Besides your basic savings or checking accounts, you should be informed on the different types of accounts offered by your bank.
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Typically, people have a checking and savings account, but these aren’t the only types of accounts that banks and credit unions offer. These bank accounts are placed into five basic categories — savings accounts, basic checking accounts, interest-bearing checking accounts, money market deposit accounts and certificates of deposit.

It’s important to know which kinds of accounts are offered before you decide to open an account on your own. The accounts are all FDIC-insured, meaning the government will cover up to $250,000 if anything happens to your money.

Savings account

Savings accounts are supposed to be a way to encourage you to save your money. The account is liquid, meaning that you’ll be able to access the funds whenever you need to. Usually, a savings account pays a higher interest rate than a checking account, but it’s not substantial enough to grow your money in a meaningful way. Some online banks, such as Ally Bank and Capital One 360, offer better interest rates than larger banks. Other banks may start charging fees if your balance falls below a certain amount or for excess activity.

Basic checking account

This type of bank account is a great place for you to park your money. Like the savings account, it’s also liquid — the money is usually used to pay bills and send money. This type of account doesn’t pay interest, and banks may charge monthly fees unless certain requirements are met such as having paperless statements, meeting a minimum balance, or having a minimum direct deposit. You can be limited in the number of checks you can write per month, and exceeding that amount may force you to pay a “per item” fee for every check that you write.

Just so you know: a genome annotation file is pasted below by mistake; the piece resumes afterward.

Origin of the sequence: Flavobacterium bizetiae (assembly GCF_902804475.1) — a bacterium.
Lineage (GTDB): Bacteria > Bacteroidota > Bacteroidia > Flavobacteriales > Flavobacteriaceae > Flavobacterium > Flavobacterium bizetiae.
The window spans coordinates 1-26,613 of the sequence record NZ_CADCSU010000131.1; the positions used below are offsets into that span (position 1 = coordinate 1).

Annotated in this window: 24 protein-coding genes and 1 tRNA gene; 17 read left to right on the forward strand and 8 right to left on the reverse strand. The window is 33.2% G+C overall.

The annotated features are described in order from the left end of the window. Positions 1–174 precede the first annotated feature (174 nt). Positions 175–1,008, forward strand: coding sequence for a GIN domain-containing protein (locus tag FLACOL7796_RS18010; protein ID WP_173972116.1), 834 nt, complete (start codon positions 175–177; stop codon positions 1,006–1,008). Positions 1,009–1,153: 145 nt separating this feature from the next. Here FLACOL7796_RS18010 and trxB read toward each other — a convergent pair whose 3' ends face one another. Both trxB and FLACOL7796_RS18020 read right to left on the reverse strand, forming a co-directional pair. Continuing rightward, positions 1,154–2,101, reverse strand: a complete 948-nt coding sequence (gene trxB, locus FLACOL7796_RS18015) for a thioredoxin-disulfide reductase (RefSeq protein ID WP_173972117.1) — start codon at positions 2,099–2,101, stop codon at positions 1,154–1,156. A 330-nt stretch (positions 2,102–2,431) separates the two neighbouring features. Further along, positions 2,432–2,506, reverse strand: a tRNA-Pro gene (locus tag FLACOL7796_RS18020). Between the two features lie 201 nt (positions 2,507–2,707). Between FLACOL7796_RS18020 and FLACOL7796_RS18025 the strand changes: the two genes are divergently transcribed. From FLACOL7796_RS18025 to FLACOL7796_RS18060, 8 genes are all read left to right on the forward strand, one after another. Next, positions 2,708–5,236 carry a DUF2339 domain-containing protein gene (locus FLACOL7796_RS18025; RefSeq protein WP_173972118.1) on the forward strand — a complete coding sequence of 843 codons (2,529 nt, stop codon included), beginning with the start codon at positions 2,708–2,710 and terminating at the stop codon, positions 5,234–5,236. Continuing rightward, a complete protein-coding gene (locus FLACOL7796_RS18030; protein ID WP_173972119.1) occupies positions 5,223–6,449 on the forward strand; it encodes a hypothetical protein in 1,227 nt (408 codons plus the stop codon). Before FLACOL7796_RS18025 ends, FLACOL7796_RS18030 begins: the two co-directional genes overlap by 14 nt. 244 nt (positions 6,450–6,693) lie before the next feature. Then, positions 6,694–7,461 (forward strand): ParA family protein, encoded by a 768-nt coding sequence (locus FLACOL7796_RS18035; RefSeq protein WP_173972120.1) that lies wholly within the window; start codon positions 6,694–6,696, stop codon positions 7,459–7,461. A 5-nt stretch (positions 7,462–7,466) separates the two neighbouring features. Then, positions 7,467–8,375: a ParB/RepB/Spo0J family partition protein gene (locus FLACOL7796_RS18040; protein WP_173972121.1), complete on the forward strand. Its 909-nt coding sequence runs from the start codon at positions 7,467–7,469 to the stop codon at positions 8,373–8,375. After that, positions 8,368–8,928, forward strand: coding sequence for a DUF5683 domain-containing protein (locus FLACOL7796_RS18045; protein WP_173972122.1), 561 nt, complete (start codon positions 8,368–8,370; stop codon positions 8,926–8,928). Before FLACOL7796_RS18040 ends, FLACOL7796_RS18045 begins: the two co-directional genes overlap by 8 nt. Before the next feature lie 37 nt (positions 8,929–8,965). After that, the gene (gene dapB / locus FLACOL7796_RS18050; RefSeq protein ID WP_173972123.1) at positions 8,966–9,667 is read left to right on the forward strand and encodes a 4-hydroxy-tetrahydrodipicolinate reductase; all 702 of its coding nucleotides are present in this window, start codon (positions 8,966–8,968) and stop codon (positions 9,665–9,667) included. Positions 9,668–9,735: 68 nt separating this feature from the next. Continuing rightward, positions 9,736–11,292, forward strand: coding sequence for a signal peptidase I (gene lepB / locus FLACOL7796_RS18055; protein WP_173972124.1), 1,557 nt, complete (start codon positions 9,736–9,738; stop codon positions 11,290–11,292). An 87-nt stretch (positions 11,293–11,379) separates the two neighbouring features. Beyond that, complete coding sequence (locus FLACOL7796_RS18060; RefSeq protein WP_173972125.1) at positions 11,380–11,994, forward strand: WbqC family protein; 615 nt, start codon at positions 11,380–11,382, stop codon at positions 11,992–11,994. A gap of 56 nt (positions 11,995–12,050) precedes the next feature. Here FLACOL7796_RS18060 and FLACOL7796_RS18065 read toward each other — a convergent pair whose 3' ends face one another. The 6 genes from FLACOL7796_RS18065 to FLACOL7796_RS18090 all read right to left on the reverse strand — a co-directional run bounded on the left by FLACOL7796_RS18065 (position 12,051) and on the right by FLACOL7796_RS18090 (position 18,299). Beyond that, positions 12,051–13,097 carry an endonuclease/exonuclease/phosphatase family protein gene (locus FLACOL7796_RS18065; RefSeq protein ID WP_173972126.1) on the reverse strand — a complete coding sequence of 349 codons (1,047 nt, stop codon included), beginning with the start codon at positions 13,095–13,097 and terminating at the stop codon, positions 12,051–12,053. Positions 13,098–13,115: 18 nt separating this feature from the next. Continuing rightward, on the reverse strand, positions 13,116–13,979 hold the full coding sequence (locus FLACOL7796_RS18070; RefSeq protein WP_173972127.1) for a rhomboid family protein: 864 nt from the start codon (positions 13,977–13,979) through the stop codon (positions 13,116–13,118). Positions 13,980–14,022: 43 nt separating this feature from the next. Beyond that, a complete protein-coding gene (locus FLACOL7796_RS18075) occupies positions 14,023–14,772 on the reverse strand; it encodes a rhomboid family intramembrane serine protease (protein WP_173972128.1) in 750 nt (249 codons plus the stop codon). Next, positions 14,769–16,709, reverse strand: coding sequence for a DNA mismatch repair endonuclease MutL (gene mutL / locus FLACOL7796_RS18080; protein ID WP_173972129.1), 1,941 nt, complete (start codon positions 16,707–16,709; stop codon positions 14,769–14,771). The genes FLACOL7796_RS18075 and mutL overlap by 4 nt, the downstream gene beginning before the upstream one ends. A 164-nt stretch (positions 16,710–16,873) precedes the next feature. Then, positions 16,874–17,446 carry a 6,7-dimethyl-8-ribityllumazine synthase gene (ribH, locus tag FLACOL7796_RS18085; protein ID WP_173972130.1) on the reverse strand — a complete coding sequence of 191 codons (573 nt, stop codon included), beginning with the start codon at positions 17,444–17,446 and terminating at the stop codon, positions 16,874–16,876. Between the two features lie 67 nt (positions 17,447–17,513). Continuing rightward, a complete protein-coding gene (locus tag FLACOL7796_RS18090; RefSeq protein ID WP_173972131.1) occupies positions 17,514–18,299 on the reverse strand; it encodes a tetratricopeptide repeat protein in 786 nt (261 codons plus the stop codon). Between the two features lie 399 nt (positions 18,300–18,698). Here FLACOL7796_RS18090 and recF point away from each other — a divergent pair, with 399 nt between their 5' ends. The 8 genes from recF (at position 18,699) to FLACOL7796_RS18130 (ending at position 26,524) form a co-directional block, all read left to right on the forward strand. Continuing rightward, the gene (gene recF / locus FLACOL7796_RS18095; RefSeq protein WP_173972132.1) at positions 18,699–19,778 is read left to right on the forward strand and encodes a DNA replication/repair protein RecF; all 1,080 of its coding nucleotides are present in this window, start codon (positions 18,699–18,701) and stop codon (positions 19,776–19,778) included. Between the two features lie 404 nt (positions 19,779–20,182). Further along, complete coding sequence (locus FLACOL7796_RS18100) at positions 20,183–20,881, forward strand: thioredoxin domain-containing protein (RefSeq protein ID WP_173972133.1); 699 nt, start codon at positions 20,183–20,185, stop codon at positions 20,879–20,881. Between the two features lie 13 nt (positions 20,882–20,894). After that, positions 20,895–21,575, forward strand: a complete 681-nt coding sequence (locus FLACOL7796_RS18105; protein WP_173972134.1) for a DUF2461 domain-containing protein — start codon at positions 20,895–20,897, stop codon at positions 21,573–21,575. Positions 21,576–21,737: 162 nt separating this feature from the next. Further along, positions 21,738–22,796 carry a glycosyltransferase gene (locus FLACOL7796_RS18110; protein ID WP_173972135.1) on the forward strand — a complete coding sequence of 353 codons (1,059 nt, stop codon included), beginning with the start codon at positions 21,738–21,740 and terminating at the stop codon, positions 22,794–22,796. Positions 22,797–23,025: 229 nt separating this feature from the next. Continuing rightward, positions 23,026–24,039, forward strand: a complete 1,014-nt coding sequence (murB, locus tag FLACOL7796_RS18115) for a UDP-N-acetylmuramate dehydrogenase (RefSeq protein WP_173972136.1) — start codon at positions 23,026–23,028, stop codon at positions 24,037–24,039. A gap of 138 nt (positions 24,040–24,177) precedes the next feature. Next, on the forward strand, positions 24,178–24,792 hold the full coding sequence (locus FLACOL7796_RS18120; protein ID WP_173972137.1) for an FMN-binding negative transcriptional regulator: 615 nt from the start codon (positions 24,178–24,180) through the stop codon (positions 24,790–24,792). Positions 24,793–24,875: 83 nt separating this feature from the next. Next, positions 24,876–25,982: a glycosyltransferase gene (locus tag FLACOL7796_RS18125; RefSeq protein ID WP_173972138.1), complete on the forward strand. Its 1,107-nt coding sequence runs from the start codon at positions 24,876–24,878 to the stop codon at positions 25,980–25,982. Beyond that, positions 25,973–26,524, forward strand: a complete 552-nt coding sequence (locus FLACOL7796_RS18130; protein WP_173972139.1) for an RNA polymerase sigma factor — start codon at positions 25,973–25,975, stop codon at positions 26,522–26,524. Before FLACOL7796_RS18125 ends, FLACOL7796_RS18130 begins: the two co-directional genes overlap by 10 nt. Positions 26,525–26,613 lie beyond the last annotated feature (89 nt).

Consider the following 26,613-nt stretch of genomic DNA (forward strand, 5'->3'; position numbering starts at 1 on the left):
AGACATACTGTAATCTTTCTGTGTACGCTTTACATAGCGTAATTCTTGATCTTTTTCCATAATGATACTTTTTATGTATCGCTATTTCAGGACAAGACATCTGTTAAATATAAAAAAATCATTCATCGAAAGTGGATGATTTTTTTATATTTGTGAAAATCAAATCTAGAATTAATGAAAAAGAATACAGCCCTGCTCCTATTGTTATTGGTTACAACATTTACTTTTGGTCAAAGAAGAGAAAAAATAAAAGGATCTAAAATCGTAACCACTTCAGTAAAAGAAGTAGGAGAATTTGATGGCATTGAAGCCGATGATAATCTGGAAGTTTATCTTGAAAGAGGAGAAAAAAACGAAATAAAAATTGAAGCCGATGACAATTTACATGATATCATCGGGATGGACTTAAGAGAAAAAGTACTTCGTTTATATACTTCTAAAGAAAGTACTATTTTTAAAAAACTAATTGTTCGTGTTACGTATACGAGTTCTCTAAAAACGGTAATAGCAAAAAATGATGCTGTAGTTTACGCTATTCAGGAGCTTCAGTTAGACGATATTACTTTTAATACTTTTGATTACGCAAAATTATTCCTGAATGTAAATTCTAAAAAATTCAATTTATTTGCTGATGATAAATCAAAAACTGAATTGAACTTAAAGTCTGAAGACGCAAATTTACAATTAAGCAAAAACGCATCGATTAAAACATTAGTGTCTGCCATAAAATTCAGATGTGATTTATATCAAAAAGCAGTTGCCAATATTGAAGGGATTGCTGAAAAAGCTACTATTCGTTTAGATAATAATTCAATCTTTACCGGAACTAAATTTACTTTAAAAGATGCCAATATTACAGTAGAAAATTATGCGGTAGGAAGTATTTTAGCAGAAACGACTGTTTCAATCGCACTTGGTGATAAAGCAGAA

Interest-bearing checking accounts

This type of checking account offers more services than a basic checking account. It usually requires a minimum balance to open but will also charge you fees if you don’t keep a set minimum balance. Unlike a basic checking account, you will receive monthly interest, but even then, it is a very low interest rate. Most brick-and-mortar banks offer low interest rates and require a minimum balance before the fees are waived.

Money Market Deposit Accounts

Money market deposit accounts offer higher interest rates than traditional savings accounts. This kind of account usually requires a higher minimum deposit on opening. These accounts can offer a higher interest rate because they require a minimum balance and restrict the number of withdrawals that can be made on the account. This account is for people who can maintain a high balance and will not move money out of the account frequently.

Certificates of Deposit

Certificates of deposit hold your money for a set period. Since your money is held for a specific amount of time, the interest rate is higher than a savings account, but it will be held up to a period of three months to multiple years. Money tied up in a CD can be taken out at any time, but there is a high withdrawal fee if money is withdrawn before the deposit period ends.

Takeaway: Be sure to use the bank account that best suits you

When opening a bank account, you need to choose the right one carefully. There are set limits, fees and interest payments that can apply to the different types of bank account. If you decide that you need an account just to hold your money, and need it to be liquid, you should probably just get a checking account. If you can afford a higher deposit and don’t need to move your money often, a money market account may be better for you.

How you use your money is a significant factor in determining what type of bank account you should get. Before you open a bank account, consider all of your options, and compare requirements between banks to determine which account type best fits your lifestyle and personal spending habits.

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Posted 11.16.2017 - 11:00 am EST